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Research & Surveys

Research helps us shape our services to meet your needs.

In most cases the research conducted by the health unit is available to other health professionals or members of the general public who are conducting their own research into public health issues.

Some current research efforts follow.

Naturalized outdoor playgrounds

School ground greening, also referred to as naturalization, is a growing international movement. It involves transforming hard, barren expanses of turf and asphalt into places that include a diversity of natural and built elements. This rapid evidence review explores how school ground greening impacts the health of elementary school students--particularly from a play and physical activity perspective. Additional child health and development benefits are identified along with recommendations and resources for schools.

Report Highlights here.

 

The Built Environment and Health

This report was compiled in 2007 to help the health unit take its first steps in leading communities toward creation of resources that benefit the general public's health.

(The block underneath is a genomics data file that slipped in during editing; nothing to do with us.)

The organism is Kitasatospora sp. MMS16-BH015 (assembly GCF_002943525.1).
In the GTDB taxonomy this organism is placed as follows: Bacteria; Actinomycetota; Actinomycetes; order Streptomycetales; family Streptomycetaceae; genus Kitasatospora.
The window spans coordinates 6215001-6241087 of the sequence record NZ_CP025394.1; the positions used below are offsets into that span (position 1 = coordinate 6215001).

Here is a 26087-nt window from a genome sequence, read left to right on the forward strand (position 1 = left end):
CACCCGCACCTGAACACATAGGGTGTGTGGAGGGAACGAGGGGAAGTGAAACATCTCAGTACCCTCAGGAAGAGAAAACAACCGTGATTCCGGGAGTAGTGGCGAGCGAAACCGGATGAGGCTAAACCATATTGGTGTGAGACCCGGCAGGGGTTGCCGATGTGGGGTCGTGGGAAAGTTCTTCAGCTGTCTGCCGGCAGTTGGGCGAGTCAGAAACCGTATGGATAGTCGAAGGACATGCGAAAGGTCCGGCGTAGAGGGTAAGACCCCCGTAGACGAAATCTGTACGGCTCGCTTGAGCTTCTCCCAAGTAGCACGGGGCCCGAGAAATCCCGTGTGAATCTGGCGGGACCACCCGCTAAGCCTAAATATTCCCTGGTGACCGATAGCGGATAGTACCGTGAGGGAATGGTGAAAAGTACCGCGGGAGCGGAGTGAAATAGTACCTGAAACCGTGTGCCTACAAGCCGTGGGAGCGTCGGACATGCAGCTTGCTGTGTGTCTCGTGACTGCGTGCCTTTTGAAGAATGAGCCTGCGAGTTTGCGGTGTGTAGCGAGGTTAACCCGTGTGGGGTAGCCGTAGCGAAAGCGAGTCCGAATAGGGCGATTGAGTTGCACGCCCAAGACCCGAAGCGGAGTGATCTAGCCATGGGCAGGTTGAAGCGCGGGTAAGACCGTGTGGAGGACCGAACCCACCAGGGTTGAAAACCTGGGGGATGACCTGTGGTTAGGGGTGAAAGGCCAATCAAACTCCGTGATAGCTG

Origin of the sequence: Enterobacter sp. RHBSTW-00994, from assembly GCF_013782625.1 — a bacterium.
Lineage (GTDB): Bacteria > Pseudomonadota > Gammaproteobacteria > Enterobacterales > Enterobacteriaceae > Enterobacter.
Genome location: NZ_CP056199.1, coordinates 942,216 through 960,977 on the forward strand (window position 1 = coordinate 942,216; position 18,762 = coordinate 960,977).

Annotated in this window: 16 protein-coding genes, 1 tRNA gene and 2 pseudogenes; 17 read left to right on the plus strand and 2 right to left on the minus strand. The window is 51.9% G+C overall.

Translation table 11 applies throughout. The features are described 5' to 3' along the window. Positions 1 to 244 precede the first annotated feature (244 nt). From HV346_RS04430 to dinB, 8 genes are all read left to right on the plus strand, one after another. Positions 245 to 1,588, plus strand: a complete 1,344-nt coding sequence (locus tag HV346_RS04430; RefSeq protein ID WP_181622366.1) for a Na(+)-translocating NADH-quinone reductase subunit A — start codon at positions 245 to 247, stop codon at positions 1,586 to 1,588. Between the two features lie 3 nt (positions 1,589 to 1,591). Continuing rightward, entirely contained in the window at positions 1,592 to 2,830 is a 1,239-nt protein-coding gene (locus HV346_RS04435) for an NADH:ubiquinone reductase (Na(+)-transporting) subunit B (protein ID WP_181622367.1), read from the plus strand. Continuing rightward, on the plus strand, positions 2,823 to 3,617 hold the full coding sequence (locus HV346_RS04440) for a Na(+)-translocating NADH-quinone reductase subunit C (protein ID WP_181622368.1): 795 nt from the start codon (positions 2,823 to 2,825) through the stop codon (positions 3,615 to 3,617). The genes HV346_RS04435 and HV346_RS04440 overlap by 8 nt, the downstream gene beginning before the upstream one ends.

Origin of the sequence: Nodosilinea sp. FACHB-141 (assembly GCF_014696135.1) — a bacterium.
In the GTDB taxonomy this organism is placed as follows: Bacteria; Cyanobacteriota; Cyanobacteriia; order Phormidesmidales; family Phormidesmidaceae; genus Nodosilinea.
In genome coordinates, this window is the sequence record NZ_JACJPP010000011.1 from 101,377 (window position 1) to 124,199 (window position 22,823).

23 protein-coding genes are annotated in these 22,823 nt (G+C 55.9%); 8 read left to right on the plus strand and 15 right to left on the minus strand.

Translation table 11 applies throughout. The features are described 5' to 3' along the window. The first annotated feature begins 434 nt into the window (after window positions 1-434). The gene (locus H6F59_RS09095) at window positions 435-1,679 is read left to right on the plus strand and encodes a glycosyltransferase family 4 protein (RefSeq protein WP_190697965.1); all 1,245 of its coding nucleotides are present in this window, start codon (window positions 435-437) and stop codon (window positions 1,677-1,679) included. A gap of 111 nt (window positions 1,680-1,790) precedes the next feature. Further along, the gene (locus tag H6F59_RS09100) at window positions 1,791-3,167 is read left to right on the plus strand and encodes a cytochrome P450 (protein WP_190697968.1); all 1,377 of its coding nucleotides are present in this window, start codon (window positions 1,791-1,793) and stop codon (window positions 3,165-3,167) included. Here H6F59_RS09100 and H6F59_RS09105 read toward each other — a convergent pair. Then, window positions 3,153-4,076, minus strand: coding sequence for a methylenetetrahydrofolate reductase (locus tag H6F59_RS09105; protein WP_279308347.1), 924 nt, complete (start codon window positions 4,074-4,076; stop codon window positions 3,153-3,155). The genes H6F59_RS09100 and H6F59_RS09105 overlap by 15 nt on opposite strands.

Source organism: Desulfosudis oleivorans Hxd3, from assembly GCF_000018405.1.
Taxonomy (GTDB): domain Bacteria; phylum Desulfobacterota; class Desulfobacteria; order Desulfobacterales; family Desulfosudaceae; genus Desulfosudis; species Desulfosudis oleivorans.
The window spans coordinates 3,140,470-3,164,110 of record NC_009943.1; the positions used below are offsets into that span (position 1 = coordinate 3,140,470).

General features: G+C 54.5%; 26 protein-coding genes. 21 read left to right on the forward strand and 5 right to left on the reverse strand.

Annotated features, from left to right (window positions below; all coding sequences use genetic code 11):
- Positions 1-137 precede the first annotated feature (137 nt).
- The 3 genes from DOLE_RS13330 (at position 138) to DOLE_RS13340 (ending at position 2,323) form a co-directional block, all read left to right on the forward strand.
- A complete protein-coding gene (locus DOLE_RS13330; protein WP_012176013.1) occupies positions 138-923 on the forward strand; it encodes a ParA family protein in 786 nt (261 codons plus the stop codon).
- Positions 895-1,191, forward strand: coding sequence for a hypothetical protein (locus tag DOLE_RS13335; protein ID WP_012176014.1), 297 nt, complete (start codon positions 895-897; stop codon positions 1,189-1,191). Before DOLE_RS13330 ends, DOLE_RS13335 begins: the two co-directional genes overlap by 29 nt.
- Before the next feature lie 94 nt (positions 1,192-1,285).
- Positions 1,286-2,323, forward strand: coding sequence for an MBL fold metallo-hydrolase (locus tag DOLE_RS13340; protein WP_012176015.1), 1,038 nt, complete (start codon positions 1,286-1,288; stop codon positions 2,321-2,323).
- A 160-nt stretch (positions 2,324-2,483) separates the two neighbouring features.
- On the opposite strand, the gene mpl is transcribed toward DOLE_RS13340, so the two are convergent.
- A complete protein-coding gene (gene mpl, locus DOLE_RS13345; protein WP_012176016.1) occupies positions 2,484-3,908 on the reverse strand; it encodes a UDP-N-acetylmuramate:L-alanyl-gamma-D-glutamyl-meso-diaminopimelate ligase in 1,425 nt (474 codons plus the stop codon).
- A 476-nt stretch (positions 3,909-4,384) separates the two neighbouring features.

Surveys

Understanding the health issues, attitudes and behaviours of Simcoe Muskoka residents is critical to planning effective public health programs and services. Community surveys are one way of gathering this information. The health unit is currently engaged in the following surveys to measure the impact of our programs in the short term and to track changes in the health of Simcoe Muskoka residents over time.

Gestational Weight Gain Survey Report

In 2009, the Institute of Medicine identified a link between excessive weight gain during pregnancy and adverse birth and maternal outcomes. The health unit conducted its own Food and Exercise in Pregnancy Survey to inform the development of a comprehensive health promotion plan related to healthy weight gain during pregnancy. Results of the survey were published in April, 2012.

Executive summary of the Gestational Weight Gain Survey Report

Full survey report

Rapid Risk Factor Surveillance Surveys

Each month, local residents are randomly called in a telephone survey to collect information about lifestyle behaviors that may impact their health and the health of their families.

More about Rapid Risk Factor Surveys  

 

 

 

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